Warfarin and aspirin use and the predictors of major bleeding complications in atrial fibrillation (The Framingham Heart Study)

Colleen Sam, Joseph M. Massaro, Ralph B. D'Agostino, Daniel Levy, Jarvis W. Lambert, Philip A. Wolf, Emelia J. Benjamin

Research output: Contribution to journalArticle

62 Citations (Scopus)

Abstract

The Framingham Heart Study records of participants with atrial fibrillation (AF) during 1980 and 1994 were retrospectively reviewed to determine the prevalence of warfarin and aspirin use in AF. Anticoagulant use increased significantly in the 393 men and women (mean ages 72.5 and 79.0 years, respectively) who developed AF over the observation period: aspirin use increased from 14% to 39% in men and from 19% to 33% in women, and warfarin use increased from 10% to 39% in men and from 17% to 38% in women. There were no significant gender differences in anticoagulant use (p = 0.61), but participants using warfarin were younger. A total of 65 participants (17%) had major bleeding complications ≤5 years after initial AF. Age was not a significant predictor of bleeding.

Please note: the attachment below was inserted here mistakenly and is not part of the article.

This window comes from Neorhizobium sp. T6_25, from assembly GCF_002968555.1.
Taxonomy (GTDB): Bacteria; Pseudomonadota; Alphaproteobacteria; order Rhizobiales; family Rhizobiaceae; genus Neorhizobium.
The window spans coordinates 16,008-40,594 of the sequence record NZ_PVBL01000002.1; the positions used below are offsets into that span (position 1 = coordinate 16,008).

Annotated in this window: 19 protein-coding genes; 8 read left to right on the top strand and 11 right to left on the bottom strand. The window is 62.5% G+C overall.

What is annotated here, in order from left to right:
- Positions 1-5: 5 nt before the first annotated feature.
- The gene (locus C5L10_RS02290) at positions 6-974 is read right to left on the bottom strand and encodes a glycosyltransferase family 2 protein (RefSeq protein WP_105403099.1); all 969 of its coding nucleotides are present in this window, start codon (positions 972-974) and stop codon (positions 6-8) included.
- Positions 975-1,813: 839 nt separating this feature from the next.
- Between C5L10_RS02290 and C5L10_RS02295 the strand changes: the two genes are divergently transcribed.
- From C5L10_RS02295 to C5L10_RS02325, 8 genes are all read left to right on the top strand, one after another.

Original languageEnglish (US)
Pages (from-to)947-951
Number of pages5
JournalAmerican Journal of Cardiology
Volume94
Issue number7
DOIs
StatePublished - Oct 1 2004

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Warfarin
Atrial Fibrillation
Aspirin
Hemorrhage
Anticoagulants
Observation

ASJC Scopus subject areas

  • Cardiology and Cardiovascular Medicine

Cite this

Warfarin and aspirin use and the predictors of major bleeding complications in atrial fibrillation (The Framingham Heart Study). / Sam, Colleen; Massaro, Joseph M.; D'Agostino, Ralph B.; Levy, Daniel; Lambert, Jarvis W.; Wolf, Philip A.; Benjamin, Emelia J.

In: American Journal of Cardiology, Vol. 94, No. 7, 01.10.2004, p. 947-951.

Research output: Contribution to journalArticle

Sam, Colleen ; Massaro, Joseph M. ; D'Agostino, Ralph B. ; Levy, Daniel ; Lambert, Jarvis W. ; Wolf, Philip A. ; Benjamin, Emelia J. / Warfarin and aspirin use and the predictors of major bleeding complications in atrial fibrillation (The Framingham Heart Study). In: American Journal of Cardiology. 2004 ; Vol. 94, No. 7. pp. 947-951.
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